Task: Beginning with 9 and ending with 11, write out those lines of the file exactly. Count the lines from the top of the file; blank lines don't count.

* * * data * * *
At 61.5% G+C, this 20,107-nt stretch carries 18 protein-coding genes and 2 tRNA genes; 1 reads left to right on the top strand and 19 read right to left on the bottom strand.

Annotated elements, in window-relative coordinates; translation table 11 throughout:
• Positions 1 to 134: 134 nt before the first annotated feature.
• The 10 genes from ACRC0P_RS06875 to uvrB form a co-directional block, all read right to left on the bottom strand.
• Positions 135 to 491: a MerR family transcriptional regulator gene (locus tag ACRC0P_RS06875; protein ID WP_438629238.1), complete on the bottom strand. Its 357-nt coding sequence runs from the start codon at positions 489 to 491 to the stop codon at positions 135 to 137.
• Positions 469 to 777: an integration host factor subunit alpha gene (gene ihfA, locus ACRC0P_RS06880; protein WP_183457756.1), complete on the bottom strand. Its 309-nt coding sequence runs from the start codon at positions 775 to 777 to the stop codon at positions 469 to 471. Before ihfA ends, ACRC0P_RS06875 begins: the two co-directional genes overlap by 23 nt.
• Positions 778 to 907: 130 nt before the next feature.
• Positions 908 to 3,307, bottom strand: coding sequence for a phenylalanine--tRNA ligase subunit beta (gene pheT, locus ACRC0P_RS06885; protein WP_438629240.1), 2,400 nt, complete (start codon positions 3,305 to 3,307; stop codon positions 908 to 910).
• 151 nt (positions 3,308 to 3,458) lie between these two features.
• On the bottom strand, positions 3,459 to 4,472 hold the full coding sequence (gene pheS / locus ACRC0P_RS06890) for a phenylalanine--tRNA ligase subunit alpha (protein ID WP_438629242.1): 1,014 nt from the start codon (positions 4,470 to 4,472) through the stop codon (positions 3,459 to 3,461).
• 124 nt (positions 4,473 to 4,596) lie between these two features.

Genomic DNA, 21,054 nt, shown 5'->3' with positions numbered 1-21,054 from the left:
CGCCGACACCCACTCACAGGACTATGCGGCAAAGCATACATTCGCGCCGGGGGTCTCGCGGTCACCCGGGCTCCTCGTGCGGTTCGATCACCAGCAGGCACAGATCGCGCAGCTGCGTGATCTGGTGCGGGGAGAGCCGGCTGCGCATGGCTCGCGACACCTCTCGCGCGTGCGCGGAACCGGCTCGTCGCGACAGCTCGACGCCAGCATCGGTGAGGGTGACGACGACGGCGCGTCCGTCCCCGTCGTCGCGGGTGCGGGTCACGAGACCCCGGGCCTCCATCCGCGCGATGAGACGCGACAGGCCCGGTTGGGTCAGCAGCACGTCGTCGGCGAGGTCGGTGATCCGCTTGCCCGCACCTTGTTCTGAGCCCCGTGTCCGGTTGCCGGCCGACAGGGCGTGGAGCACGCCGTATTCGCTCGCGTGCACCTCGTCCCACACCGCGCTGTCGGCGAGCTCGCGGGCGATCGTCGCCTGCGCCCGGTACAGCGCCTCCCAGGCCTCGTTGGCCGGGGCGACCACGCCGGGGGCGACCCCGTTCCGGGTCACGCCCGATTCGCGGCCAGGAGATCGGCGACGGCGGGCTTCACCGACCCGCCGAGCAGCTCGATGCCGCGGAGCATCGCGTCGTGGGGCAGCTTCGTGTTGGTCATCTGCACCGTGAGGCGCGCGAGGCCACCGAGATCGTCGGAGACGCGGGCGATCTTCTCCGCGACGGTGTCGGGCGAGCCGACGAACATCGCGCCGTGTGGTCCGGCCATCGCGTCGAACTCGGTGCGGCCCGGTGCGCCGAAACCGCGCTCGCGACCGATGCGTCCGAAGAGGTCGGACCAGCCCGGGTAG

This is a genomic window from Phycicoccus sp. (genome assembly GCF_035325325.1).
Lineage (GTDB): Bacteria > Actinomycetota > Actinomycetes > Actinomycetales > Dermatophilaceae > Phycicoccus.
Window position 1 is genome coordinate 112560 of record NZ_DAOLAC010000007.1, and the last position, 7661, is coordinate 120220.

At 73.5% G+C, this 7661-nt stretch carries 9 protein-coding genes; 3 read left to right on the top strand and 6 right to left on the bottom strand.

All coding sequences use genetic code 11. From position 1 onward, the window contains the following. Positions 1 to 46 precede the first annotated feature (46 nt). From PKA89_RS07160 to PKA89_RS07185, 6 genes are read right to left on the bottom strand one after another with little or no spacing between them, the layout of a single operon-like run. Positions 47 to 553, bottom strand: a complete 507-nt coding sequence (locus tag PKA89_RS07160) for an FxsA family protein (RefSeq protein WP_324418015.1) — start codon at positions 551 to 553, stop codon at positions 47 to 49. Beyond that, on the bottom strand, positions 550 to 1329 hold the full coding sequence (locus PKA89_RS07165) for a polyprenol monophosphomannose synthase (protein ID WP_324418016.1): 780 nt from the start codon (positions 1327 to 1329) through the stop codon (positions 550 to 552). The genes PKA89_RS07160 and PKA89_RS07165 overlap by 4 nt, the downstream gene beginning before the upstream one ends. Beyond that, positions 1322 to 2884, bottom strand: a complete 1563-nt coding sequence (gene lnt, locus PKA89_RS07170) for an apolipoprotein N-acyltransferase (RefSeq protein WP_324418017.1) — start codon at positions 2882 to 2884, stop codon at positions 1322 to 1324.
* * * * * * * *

• 151 nt (positions 3,308 to 3,458) lie between these two features.
• On the bottom strand, positions 3,459 to 4,472 hold the full coding sequence (gene pheS / locus ACRC0P_RS06890) for a phenylalanine--tRNA ligase subunit alpha (protein ID WP_438629242.1): 1,014 nt from the start codon (positions 4,470 to 4,472) through the stop codon (positions 3,459 to 3,461).
• 124 nt (positions 4,473 to 4,596) lie between these two features.